We know that there are technological processes taking place that will radically modify the way work will look like in a few years.
You can call it digital transformation, fourth industrial revolution… as you wish, but we know that it will change work.
We also know that we need to be ready.
We need a new set of skills, new tools and new organizational structures that will help us cope both with the new setting and with the uncertainty of change itself.
And one of the skills that we will need to work on is leadership.
Specifically, we need a style of leadership that is right for a team that will be increasingly exposed to these change processes and will have to deal with huge amounts of uncertainty.
Given this, the team must be the starting point…
So what behaviours can we expect from a team in such a situation?
Leading teams in uncertainty
Interestingly, under uncertainty we can expect one of two behaviours:
The first one is to trigger our survival instinct: we seek safety and want to feel safe.
This is something that goes way back to when we were hunters and had to deal with life-or-death situations on a daily basis. We don’t anymore, but uncertainty is a sort of danger, and it still triggers that instinct.
And in a working context, this means that whenever we find ourselves in an unknown and unfamiliar, our first instinct is to revert to using something we know, a tool or a routine that we are experts in, because doing something we are the best at makes us feel safe. (Barthol & Ku, 1959, Weick 1993)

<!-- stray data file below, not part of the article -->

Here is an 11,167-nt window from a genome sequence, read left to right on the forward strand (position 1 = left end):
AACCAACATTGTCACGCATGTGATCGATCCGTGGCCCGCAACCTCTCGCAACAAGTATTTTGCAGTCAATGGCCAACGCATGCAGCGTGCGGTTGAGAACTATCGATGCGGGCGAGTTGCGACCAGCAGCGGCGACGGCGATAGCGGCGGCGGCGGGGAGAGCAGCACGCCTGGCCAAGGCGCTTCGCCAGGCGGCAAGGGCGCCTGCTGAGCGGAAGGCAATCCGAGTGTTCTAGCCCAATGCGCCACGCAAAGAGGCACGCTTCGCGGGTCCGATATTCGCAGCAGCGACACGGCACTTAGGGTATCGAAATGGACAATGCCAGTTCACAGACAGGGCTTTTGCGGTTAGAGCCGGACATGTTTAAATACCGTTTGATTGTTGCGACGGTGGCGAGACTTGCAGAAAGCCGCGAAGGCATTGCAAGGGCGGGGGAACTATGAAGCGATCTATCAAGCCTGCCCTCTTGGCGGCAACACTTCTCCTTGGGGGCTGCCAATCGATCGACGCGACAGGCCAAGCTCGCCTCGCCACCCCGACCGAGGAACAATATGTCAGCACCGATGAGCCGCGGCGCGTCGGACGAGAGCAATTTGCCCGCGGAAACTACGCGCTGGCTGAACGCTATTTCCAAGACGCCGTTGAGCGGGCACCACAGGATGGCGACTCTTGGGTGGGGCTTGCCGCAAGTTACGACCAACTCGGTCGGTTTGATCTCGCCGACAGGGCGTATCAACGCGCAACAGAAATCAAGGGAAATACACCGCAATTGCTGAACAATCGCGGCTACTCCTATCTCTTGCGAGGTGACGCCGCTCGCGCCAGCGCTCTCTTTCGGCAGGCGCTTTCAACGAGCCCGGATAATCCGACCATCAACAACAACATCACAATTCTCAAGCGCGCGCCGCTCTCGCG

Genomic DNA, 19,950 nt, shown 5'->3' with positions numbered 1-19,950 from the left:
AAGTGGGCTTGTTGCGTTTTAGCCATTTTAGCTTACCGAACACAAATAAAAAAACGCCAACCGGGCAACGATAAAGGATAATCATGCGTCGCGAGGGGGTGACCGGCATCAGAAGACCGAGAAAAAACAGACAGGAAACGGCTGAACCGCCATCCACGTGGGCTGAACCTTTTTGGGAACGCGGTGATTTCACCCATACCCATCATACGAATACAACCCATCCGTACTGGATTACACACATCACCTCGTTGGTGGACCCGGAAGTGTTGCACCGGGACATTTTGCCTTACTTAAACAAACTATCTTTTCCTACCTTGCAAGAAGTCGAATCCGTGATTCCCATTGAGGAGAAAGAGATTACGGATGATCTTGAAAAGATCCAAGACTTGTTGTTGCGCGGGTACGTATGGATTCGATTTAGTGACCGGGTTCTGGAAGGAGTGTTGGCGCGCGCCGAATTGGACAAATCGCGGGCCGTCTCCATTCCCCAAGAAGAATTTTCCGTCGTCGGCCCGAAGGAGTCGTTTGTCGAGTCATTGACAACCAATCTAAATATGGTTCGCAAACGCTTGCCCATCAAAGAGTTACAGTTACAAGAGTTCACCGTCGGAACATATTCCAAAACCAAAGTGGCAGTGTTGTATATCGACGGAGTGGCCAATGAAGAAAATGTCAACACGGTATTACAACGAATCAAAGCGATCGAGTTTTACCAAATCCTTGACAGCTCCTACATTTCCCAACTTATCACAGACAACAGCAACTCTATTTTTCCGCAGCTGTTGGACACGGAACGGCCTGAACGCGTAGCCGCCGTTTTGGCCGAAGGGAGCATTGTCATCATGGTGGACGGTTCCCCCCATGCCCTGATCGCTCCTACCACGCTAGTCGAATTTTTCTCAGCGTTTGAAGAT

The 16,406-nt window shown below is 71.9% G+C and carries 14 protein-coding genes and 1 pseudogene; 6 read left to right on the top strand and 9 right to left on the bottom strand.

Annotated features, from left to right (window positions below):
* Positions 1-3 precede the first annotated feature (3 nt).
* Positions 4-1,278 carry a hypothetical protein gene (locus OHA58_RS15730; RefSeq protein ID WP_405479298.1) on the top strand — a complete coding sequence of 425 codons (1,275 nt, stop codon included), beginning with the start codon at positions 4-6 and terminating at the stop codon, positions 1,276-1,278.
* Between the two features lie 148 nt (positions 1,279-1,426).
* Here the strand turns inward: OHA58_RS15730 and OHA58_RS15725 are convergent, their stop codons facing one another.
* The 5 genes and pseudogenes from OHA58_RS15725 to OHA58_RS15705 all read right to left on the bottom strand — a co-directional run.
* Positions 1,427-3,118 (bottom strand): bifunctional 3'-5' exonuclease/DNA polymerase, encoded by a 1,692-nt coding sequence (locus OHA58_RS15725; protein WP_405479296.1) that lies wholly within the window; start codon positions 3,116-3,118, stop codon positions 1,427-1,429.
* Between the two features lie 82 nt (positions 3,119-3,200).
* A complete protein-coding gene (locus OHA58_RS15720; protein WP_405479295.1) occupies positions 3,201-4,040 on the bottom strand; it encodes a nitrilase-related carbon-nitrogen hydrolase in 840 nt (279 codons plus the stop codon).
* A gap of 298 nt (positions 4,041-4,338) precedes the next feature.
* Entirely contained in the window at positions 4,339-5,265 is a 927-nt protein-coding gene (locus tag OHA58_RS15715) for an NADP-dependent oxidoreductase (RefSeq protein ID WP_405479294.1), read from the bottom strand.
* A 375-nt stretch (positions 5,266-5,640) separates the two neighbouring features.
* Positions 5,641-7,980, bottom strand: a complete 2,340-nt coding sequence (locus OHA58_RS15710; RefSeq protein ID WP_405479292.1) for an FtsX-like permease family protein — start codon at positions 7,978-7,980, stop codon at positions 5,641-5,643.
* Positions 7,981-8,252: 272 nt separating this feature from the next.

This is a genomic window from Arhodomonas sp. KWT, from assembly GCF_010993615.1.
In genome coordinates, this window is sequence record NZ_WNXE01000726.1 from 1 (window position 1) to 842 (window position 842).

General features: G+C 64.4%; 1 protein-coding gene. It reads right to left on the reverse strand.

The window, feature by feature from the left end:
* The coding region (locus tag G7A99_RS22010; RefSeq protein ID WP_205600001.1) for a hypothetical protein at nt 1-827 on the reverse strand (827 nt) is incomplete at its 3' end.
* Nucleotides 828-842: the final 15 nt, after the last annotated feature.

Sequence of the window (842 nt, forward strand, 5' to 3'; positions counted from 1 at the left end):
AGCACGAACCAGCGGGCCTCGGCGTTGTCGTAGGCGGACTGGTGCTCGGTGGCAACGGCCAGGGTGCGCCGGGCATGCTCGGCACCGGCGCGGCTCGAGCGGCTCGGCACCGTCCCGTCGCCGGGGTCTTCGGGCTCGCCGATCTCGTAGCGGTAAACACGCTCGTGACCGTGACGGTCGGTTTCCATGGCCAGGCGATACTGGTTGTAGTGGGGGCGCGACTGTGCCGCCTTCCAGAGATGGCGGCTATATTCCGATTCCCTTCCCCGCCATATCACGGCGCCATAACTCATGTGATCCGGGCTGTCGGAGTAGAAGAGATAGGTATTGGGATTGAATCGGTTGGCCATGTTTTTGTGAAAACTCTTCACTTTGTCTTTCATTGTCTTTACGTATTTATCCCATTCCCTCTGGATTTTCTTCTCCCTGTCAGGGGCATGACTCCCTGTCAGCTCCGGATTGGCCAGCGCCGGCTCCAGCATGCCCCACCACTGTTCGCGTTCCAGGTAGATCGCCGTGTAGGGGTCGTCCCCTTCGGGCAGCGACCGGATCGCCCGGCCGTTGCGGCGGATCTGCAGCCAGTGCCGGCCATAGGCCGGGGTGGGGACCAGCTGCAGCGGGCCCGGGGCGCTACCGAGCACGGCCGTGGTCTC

What’s more, this instinct is so strong that we may want to obey it even if we consciously understand that whatever we are doing is not working in that situation
The second behaviour is exactly the opposite of the first one.
Whenever we are faced with an unknown and unfamiliar situation, we can decide to fight our first instinct, let go of everything we know and make up something else with what we have.
This behavior has even a specific name: Organisational Improvisation (Pina e Cunha et al. 1999), meaning you don’t have time to plan but need to act directly and keep on building on whatever it is you have just done – improvising within organizations.
Here is an example of those two behaviours in action.
In the 70s, there was a fire in a national park in the US (Mann Gulch) and a team of firefighters was called in to extinguish it.
They were briefed on the fire and given information so they could prepare on what they could expect.
When they went in, however, the fire started behaving erratically, meaning it did not follow any of the pattern they were expecting, or any pattern they knew at all! And to make it worse, they found themselves trapped in the fire.
In this situation, the large majority of the firefighters followed their instinct and chose to feel safe in what they did, so they kept on trying the same routines, even though they knew they were not designed for that situation.